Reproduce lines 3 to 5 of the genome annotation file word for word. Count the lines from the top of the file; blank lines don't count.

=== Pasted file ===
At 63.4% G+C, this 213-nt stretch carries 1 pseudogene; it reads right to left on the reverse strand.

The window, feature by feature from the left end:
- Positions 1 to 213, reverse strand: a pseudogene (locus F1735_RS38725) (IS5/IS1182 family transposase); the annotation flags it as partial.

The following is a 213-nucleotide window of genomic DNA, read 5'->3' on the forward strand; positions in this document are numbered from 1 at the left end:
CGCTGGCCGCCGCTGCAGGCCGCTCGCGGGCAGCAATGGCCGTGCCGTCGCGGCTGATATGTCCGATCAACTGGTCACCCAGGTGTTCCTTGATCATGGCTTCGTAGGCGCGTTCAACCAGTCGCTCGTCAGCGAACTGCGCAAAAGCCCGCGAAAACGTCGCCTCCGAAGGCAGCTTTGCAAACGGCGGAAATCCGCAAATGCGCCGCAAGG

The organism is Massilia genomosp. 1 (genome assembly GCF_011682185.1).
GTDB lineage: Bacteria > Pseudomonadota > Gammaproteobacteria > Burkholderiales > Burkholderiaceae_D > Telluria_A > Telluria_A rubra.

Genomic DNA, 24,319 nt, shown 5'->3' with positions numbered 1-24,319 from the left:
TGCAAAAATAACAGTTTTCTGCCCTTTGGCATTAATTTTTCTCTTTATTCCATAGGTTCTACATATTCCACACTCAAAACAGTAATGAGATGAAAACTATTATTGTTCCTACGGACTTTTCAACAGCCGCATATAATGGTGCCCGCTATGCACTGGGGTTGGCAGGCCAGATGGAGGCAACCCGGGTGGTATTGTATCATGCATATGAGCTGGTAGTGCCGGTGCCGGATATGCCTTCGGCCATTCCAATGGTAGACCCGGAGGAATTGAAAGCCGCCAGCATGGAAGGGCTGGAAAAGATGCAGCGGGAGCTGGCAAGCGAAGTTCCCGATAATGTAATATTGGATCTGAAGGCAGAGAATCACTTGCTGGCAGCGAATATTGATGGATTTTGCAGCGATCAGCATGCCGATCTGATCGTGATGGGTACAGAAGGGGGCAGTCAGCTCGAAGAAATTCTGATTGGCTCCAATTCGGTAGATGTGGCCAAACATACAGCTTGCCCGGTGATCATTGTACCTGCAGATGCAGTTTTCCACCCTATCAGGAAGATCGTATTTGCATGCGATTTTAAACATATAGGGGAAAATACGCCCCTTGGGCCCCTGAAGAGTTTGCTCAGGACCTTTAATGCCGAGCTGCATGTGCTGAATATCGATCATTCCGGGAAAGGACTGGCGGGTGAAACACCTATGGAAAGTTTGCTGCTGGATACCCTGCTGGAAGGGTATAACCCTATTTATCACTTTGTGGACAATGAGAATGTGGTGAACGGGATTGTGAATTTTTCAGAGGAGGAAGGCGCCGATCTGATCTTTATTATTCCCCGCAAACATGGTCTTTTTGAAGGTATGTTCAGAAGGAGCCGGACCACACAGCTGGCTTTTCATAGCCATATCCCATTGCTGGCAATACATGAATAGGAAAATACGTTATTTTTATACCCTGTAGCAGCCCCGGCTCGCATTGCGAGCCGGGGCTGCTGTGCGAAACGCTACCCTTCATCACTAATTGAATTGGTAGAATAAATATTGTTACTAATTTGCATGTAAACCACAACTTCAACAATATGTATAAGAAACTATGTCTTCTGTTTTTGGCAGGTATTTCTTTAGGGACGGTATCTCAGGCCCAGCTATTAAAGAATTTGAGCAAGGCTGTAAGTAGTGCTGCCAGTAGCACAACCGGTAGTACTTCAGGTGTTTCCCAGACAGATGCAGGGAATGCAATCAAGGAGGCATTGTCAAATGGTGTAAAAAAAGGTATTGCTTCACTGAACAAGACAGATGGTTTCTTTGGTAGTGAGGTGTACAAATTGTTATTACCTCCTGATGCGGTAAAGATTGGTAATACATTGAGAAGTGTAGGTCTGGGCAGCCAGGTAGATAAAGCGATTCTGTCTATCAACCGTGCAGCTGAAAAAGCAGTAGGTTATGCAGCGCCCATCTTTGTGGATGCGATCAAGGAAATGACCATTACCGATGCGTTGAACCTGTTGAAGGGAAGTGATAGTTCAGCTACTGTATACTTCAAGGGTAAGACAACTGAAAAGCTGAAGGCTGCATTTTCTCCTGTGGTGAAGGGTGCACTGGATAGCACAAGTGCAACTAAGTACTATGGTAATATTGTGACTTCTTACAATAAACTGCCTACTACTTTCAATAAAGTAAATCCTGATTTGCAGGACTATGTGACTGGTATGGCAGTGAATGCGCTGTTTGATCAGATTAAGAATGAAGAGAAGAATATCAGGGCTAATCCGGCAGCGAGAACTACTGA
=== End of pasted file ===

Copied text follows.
- Positions 1 to 213, reverse strand: a pseudogene (locus F1735_RS38725) (IS5/IS1182 family transposase); the annotation flags it as partial.

The following is a 213-nucleotide window of genomic DNA, read 5'->3' on the forward strand; positions in this document are numbered from 1 at the left end:
CGCTGGCCGCCGCTGCAGGCCGCTCGCGGGCAGCAATGGCCGTGCCGTCGCGGCTGATATGTCCGATCAACTGGTCACCCAGGTGTTCCTTGATCATGGCTTCGTAGGCGCGTTCAACCAGTCGCTCGTCAGCGAACTGCGCAAAAGCCCGCGAAAACGTCGCCTCCGAAGGCAGCTTTGCAAACGGCGGAAATCCGCAAATGCGCCGCAAGG